29 November was a special day. Anna Boo and I met to complete something we had started months ago.
I met Anna through the Thye Hua Kuan Moral Society. And I started listening to her life story. She did a photo montage (three folders full!) of h
er life, and every time we met, I listened to her tell me the stories behind the photos. Her photos were accompanied by captions, inspiring quotations, etc that she wrote.So I was a witness – a witness to her journey, her beauty, her strengths. And wow, she has some amazing strengths in Love, Wisdom, Courage, Resilience. I was deeply moved by her spirit.I asked her how she felt about this project and she said:“I enjoyed collecting the pictures and putting them together because it has rekindled my creativity. It has brought back my love for writing. It’s meaningful. If you just keep photos in your album, it’s not interesting. If you plan and organise it in this way, at the end, you have something Amazing.Everyone has the potential to do this. Sometimes the years just ago by and we work, and become mothers and wives. But this project is about YOU.It’s a JOY to be able to complete this…a Great Achievement.”To me, Anna is the great achievement herself.
We were strangers. And now I am a witness to her life. And today she said to keep in touch even though the project is over…so we can be friends…
Be a witness to someone’s life. Listen to their story. We can do that everyday. And especially if someone is unkind to you, remember that they too have a story…they too would have strengths…and a folder full of memories.
This is Jean Marie Rose De Souza, a lovely senior citizen I met through the The Thye Hua Kwan Moral Society. Inspired by StoryCorps, I spent time with Jean over a few weeks listening to her life story and supporting her to draw images capturing parts of it.
In stories lie precious gems of wisdom, joys, pain, a country’s history and clues to who we are. As I listened to Jean’s story, I listened for her strengths, her joys, special memorable moments and life lessons. I then reflected these back to her, and we picked a few images she could draw to visually capture some of what she had shared. She enjoyed drawing and I enjoyed sitting with her, and watching her and chatting with her about how her week had been.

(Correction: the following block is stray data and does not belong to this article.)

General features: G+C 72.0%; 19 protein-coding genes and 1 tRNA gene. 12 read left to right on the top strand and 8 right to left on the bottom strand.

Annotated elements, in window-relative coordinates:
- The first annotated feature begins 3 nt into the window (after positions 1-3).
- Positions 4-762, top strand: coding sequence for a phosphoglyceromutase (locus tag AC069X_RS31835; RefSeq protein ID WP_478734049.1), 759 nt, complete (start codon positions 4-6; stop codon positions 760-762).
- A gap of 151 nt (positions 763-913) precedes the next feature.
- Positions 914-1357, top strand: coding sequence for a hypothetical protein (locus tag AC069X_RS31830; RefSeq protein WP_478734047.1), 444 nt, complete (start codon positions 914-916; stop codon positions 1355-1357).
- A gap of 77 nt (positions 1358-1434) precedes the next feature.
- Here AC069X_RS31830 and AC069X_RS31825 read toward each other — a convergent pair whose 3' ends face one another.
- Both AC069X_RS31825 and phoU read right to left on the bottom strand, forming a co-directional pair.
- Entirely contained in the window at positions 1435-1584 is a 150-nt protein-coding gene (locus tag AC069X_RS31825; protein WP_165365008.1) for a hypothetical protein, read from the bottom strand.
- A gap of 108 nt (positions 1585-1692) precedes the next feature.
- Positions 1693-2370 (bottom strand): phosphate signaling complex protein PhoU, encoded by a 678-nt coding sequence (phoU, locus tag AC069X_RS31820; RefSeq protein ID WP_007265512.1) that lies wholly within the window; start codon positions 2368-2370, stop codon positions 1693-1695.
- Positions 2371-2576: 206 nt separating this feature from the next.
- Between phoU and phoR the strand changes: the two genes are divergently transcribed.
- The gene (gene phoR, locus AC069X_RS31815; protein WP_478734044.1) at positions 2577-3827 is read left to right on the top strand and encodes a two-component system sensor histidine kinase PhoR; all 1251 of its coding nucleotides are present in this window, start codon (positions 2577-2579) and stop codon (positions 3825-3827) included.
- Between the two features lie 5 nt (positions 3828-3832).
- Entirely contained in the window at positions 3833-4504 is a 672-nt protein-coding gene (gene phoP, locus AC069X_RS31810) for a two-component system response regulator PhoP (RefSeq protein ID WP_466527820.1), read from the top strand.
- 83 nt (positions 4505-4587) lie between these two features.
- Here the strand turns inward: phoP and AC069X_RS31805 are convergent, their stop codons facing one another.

By the end of our time together, I was struck with the thought: “If I could learn so much from one stranger, imagine how many stories lie within all of us, waiting to be heard, acknowledged and mirrored back?”
Not everyone may be open to us listening to their life story in a structured way like this. But we can ask in other other casual ways, like over a meal, about memories, favourite things they used to do when they were younger etc. This is especially so with people we think we know “everything” about; people we take for granted. Often, there’s alot more to be discovered about them – we just haven’t asked.
I have started little snatches of life story listening with my family members, and I notice that they talk about it so easily and happily. I wish you similar moments of meaningful connection with your loved ones. If you don’t know what to ask, check out Storycorp’s Question Generator for ideas. You could even record a story of a loved one as a keepsake.
The most enjoyable part for me, as a strengths practitioner, is to reflect back to people the beauty and strengths I see in them. I like witnessing people in this way.
Enjoy Connecting and Listening Deeply to the treasures in stories around you. :)
And of course, get someone to listen to yours too! It starts with you.
PS: I am grateful to the ever-inspiring Barbara Becker, my favourite former professor at Columbia Uni, for introducing StoryCorps to our class. She blogs at Beyond Siri and blogged about her experiment to live as if it was her last year to live at Last Year to Live.